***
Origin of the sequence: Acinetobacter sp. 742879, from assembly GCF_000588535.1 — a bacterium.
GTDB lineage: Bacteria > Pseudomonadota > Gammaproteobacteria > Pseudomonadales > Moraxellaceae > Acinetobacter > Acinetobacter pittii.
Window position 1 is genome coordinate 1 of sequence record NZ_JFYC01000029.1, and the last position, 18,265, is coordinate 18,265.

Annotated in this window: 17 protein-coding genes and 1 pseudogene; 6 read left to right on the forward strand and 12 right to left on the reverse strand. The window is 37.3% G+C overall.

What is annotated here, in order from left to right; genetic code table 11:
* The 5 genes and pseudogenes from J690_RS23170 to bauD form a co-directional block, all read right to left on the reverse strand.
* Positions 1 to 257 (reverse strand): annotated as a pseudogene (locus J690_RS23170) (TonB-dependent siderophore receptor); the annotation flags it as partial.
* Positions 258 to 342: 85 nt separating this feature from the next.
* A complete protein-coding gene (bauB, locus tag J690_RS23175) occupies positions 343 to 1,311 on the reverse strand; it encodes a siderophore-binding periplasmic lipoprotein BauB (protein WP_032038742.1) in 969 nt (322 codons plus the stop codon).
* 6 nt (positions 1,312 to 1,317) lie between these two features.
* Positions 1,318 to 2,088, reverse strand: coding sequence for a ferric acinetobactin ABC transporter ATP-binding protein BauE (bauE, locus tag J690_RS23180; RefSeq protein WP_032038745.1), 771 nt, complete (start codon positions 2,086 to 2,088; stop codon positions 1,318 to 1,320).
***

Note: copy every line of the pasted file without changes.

Origin of the sequence: Acinetobacter sp. 742879, from assembly GCF_000588535.1 — a bacterium.
GTDB lineage: Bacteria > Pseudomonadota > Gammaproteobacteria > Pseudomonadales > Moraxellaceae > Acinetobacter > Acinetobacter pittii.
Window position 1 is genome coordinate 1 of sequence record NZ_JFYC01000029.1, and the last position, 18,265, is coordinate 18,265.

Annotated in this window: 17 protein-coding genes and 1 pseudogene; 6 read left to right on the forward strand and 12 right to left on the reverse strand. The window is 37.3% G+C overall.

What is annotated here, in order from left to right; genetic code table 11:
* The 5 genes and pseudogenes from J690_RS23170 to bauD form a co-directional block, all read right to left on the reverse strand.
* Positions 1 to 257 (reverse strand): annotated as a pseudogene (locus J690_RS23170) (TonB-dependent siderophore receptor); the annotation flags it as partial.
* Positions 258 to 342: 85 nt separating this feature from the next.
* A complete protein-coding gene (bauB, locus tag J690_RS23175) occupies positions 343 to 1,311 on the reverse strand; it encodes a siderophore-binding periplasmic lipoprotein BauB (protein WP_032038742.1) in 969 nt (322 codons plus the stop codon).
* 6 nt (positions 1,312 to 1,317) lie between these two features.
* Positions 1,318 to 2,088, reverse strand: coding sequence for a ferric acinetobactin ABC transporter ATP-binding protein BauE (bauE, locus tag J690_RS23180; RefSeq protein WP_032038745.1), 771 nt, complete (start codon positions 2,086 to 2,088; stop codon positions 1,318 to 1,320).